The resulting massecuite from sugar crystallization is separated in its components, sugar crystals and mother syrup through centrifugation.
For high purity massecuites, as in white sugar, discontinuous high speed centrifuges are used.
In the beginning of centrifugation cycle, the basket rotate at a given velocity that allows centrigugal charge. At this speed, massecuite, comming from the masse distributor above the machines, flows into the basket and will be distributed evenly from the bottom to top of the basket. A mechanical sensor will indicates when the basket is full of massecuite. This sensor will actuate the feeding valve closing massecuite feeding. The centrifuge must be filled to its maximum capacity to optimize energy consumption. However, with special sugars, as with fine grain massecuites, the maximum capacity can not be reached, as the syrup purge of these massecuites is more difficult.
After charging, centrifugal basket speed up and syrup separation begins. It is important that syrup separation is made evenly and rapidly. If this does not happens it can means that basket screens are not cleaned or massecuite contains a great quantity of fine grain. Imediatly after syrup purge, sugar washing must start. This washing can be made with water and/or steam in one or two times. The wash combination and washing time depends on massuite grain size, colourants present and desired white sugar quality.
Water used in this operation must be clean condensate water at 95 oC (minimum). This water is injected through nozzles distributed vertically along the basket screen in such a a way that water jet will cover all the sugar from the top to the basket bottom.
After washing, centrifugal basket speed up till its maximum speed. This aceleration period must be enough to remove excess water/syrup between the crystals. Excess of speeding time can be dangerous if sugar become to dry. In this case dust and lumps will be formed during discharge. Speeding time must be enough to have a discharged sugar with around 1.5% of moisture.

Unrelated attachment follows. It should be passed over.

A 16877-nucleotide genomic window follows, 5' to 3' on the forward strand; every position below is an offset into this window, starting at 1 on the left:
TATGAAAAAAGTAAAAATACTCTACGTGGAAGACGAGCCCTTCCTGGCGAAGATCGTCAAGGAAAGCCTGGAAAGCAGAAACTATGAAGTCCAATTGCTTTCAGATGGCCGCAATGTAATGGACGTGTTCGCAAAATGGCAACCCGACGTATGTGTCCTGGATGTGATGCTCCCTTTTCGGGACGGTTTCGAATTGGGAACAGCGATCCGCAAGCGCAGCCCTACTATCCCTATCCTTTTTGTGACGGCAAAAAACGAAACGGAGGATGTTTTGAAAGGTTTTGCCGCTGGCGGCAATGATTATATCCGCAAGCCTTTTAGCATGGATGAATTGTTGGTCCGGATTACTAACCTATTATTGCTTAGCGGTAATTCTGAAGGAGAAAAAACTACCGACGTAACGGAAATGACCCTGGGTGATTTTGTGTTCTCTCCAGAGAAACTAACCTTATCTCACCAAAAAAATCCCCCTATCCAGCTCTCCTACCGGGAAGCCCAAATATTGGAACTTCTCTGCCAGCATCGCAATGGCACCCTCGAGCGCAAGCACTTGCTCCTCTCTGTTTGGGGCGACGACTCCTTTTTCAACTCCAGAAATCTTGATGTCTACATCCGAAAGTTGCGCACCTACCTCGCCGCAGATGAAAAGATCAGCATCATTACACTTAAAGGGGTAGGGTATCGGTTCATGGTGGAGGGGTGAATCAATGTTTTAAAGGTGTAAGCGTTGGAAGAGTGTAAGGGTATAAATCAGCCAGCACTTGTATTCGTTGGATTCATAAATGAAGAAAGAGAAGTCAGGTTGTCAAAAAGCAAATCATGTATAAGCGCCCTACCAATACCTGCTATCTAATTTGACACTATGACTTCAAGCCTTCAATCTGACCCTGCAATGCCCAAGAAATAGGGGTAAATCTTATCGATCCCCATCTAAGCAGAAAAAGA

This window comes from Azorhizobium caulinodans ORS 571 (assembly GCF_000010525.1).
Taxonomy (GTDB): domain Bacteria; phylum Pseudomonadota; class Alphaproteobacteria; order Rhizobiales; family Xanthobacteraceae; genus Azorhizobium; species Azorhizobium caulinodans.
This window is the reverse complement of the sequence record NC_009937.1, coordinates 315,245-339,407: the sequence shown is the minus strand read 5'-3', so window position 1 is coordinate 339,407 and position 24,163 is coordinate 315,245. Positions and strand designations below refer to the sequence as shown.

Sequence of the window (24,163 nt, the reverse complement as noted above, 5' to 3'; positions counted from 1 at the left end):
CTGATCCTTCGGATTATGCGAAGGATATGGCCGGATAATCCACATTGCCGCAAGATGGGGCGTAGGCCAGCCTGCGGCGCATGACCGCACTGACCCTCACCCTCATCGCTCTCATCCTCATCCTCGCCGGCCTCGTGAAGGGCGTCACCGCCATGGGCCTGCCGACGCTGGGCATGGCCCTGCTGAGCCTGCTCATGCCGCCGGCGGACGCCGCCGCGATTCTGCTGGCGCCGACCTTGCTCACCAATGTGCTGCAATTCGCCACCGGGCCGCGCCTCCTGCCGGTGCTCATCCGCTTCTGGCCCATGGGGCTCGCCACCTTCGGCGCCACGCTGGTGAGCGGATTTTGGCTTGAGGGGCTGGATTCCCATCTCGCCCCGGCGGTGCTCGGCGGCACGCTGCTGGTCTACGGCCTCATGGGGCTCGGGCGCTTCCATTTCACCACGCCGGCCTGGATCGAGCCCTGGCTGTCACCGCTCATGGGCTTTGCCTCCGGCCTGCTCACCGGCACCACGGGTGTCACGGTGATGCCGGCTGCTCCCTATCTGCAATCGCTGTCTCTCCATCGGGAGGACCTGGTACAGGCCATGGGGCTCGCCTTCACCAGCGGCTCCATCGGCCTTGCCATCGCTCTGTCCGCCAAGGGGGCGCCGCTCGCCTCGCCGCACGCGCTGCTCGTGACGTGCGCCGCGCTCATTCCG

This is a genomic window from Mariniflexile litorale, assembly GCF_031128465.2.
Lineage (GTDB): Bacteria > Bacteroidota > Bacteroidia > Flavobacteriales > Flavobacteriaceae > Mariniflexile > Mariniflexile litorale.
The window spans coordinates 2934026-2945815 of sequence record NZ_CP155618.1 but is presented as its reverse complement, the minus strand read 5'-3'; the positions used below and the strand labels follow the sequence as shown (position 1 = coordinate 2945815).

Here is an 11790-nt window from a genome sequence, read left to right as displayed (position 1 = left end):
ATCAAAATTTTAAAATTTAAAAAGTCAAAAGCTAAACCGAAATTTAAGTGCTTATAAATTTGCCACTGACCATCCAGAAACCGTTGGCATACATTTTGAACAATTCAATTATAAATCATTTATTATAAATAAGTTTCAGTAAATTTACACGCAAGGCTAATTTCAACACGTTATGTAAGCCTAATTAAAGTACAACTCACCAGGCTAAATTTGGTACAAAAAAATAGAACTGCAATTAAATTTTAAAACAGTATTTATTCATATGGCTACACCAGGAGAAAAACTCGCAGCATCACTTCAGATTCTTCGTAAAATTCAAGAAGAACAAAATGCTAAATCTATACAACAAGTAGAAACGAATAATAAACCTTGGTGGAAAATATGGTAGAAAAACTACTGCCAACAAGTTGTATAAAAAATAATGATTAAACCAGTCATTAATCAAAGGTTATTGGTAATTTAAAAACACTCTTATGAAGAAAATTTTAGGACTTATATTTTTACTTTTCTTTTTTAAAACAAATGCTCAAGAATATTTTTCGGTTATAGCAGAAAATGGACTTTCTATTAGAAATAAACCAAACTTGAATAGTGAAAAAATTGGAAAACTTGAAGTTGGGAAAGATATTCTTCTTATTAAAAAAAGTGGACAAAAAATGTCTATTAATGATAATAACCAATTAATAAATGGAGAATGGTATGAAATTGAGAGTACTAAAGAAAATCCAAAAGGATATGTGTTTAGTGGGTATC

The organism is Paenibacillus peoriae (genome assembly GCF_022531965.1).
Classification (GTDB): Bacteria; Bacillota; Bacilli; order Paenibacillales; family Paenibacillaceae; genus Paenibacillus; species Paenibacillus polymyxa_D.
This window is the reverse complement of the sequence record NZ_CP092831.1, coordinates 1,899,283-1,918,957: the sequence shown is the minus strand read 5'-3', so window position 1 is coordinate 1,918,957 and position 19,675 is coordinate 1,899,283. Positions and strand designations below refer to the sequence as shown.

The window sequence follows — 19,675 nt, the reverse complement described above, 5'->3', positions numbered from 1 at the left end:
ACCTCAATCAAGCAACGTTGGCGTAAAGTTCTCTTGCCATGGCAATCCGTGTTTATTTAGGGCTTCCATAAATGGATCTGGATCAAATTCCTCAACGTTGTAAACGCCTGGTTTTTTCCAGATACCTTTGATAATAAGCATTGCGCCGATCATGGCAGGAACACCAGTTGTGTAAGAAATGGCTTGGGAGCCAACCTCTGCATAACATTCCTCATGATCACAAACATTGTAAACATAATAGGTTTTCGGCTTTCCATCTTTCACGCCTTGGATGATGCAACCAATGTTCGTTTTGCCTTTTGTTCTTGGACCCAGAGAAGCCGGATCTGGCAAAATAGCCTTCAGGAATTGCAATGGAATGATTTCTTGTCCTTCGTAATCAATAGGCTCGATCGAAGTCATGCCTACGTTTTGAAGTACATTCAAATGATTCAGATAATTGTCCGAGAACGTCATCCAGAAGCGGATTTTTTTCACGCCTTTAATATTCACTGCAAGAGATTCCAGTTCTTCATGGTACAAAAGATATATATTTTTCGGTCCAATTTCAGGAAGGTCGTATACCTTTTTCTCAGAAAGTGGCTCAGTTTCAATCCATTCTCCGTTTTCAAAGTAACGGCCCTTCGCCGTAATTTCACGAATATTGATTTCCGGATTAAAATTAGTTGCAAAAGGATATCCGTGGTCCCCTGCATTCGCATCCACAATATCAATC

After aceleration time, centrifige will slow down till the discharge velocity is reached. At this velocity, a blade will disloccate vertically, from top to bottom, removing all the sugar attached to the screen. It is important that, after this operation, the screen be as clean as possible. Any sugar maintained on the screen, after discharge, will be melted and the crystallization and centrifugation yield will decrease. This will increase steam and energy consumption.
After discharge, the screen is washed with hot water. The screen must be free of any sugar to facilitate the syrup purging in the next centrifugation cycle.
The syrup separated during massecuite centrifugation, refined syrup, is returned for next crystallization or is discharged to the Recovery section.
In some places continuous centrifugals are usde for white sugar centrifugation (as in Australia).
Market overview of sugar centrifugals, Zuckerindustrie, 132 (2007) Nr. 6, 471-